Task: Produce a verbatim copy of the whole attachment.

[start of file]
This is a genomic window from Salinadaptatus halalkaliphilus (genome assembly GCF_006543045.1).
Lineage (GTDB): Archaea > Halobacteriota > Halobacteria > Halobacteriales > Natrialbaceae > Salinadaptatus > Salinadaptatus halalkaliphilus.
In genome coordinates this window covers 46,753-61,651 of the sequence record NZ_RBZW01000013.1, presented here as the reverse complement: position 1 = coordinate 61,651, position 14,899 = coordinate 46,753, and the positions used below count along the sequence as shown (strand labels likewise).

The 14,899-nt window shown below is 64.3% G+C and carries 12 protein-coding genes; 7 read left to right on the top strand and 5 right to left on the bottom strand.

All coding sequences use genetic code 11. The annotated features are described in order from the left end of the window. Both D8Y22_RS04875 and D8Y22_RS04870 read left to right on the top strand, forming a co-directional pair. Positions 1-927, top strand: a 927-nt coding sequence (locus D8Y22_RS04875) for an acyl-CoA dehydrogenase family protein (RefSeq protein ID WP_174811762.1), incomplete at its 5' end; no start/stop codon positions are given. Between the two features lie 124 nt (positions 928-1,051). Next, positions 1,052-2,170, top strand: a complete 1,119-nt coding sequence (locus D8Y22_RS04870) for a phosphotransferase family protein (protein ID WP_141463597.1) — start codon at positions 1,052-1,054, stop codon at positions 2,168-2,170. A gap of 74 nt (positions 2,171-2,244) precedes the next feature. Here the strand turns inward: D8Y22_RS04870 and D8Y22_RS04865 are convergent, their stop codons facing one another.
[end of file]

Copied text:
This is a genomic window from Salinadaptatus halalkaliphilus (genome assembly GCF_006543045.1).
Lineage (GTDB): Archaea > Halobacteriota > Halobacteria > Halobacteriales > Natrialbaceae > Salinadaptatus > Salinadaptatus halalkaliphilus.
In genome coordinates this window covers 46,753-61,651 of the sequence record NZ_RBZW01000013.1, presented here as the reverse complement: position 1 = coordinate 61,651, position 14,899 = coordinate 46,753, and the positions used below count along the sequence as shown (strand labels likewise).

The 14,899-nt window shown below is 64.3% G+C and carries 12 protein-coding genes; 7 read left to right on the top strand and 5 right to left on the bottom strand.

All coding sequences use genetic code 11. The annotated features are described in order from the left end of the window. Both D8Y22_RS04875 and D8Y22_RS04870 read left to right on the top strand, forming a co-directional pair. Positions 1-927, top strand: a 927-nt coding sequence (locus D8Y22_RS04875) for an acyl-CoA dehydrogenase family protein (RefSeq protein ID WP_174811762.1), incomplete at its 5' end; no start/stop codon positions are given. Between the two features lie 124 nt (positions 928-1,051). Next, positions 1,052-2,170, top strand: a complete 1,119-nt coding sequence (locus D8Y22_RS04870) for a phosphotransferase family protein (protein ID WP_141463597.1) — start codon at positions 1,052-1,054, stop codon at positions 2,168-2,170. A gap of 74 nt (positions 2,171-2,244) precedes the next feature. Here the strand turns inward: D8Y22_RS04870 and D8Y22_RS04865 are convergent, their stop codons facing one another.